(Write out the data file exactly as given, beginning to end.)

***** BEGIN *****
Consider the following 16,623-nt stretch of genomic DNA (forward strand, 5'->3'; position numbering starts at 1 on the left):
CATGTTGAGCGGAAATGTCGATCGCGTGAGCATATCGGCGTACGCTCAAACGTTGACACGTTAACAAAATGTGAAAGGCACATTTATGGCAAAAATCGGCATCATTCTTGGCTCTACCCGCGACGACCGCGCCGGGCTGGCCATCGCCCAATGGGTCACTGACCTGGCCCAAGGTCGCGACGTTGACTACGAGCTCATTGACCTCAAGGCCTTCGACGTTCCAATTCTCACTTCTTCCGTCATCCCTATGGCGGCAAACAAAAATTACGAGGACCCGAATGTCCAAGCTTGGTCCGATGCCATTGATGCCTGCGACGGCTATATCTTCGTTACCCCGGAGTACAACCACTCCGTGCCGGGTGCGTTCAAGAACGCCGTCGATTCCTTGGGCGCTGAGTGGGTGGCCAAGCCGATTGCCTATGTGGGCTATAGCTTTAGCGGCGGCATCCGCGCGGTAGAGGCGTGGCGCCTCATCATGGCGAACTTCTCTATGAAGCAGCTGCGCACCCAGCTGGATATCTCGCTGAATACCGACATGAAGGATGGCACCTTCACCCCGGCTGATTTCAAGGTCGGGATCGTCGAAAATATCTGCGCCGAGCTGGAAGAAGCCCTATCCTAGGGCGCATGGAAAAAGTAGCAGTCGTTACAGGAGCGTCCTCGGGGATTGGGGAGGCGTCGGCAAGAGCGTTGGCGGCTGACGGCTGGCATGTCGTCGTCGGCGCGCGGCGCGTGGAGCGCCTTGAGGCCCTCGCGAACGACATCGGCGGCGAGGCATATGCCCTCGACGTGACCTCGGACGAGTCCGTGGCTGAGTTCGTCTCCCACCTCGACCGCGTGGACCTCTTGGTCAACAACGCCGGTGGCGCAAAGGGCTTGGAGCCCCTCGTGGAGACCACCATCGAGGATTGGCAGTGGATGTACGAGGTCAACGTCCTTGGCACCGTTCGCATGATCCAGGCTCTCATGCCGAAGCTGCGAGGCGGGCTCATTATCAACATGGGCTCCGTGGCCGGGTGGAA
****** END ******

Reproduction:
Consider the following 16,623-nt stretch of genomic DNA (forward strand, 5'->3'; position numbering starts at 1 on the left):
CATGTTGAGCGGAAATGTCGATCGCGTGAGCATATCGGCGTACGCTCAAACGTTGACACGTTAACAAAATGTGAAAGGCACATTTATGGCAAAAATCGGCATCATTCTTGGCTCTACCCGCGACGACCGCGCCGGGCTGGCCATCGCCCAATGGGTCACTGACCTGGCCCAAGGTCGCGACGTTGACTACGAGCTCATTGACCTCAAGGCCTTCGACGTTCCAATTCTCACTTCTTCCGTCATCCCTATGGCGGCAAACAAAAATTACGAGGACCCGAATGTCCAAGCTTGGTCCGATGCCATTGATGCCTGCGACGGCTATATCTTCGTTACCCCGGAGTACAACCACTCCGTGCCGGGTGCGTTCAAGAACGCCGTCGATTCCTTGGGCGCTGAGTGGGTGGCCAAGCCGATTGCCTATGTGGGCTATAGCTTTAGCGGCGGCATCCGCGCGGTAGAGGCGTGGCGCCTCATCATGGCGAACTTCTCTATGAAGCAGCTGCGCACCCAGCTGGATATCTCGCTGAATACCGACATGAAGGATGGCACCTTCACCCCGGCTGATTTCAAGGTCGGGATCGTCGAAAATATCTGCGCCGAGCTGGAAGAAGCCCTATCCTAGGGCGCATGGAAAAAGTAGCAGTCGTTACAGGAGCGTCCTCGGGGATTGGGGAGGCGTCGGCAAGAGCGTTGGCGGCTGACGGCTGGCATGTCGTCGTCGGCGCGCGGCGCGTGGAGCGCCTTGAGGCCCTCGCGAACGACATCGGCGGCGAGGCATATGCCCTCGACGTGACCTCGGACGAGTCCGTGGCTGAGTTCGTCTCCCACCTCGACCGCGTGGACCTCTTGGTCAACAACGCCGGTGGCGCAAAGGGCTTGGAGCCCCTCGTGGAGACCACCATCGAGGATTGGCAGTGGATGTACGAGGTCAACGTCCTTGGCACCGTTCGCATGATCCAGGCTCTCATGCCGAAGCTGCGAGGCGGGCTCATTATCAACATGGGCTCCGTGGCCGGGTGGAA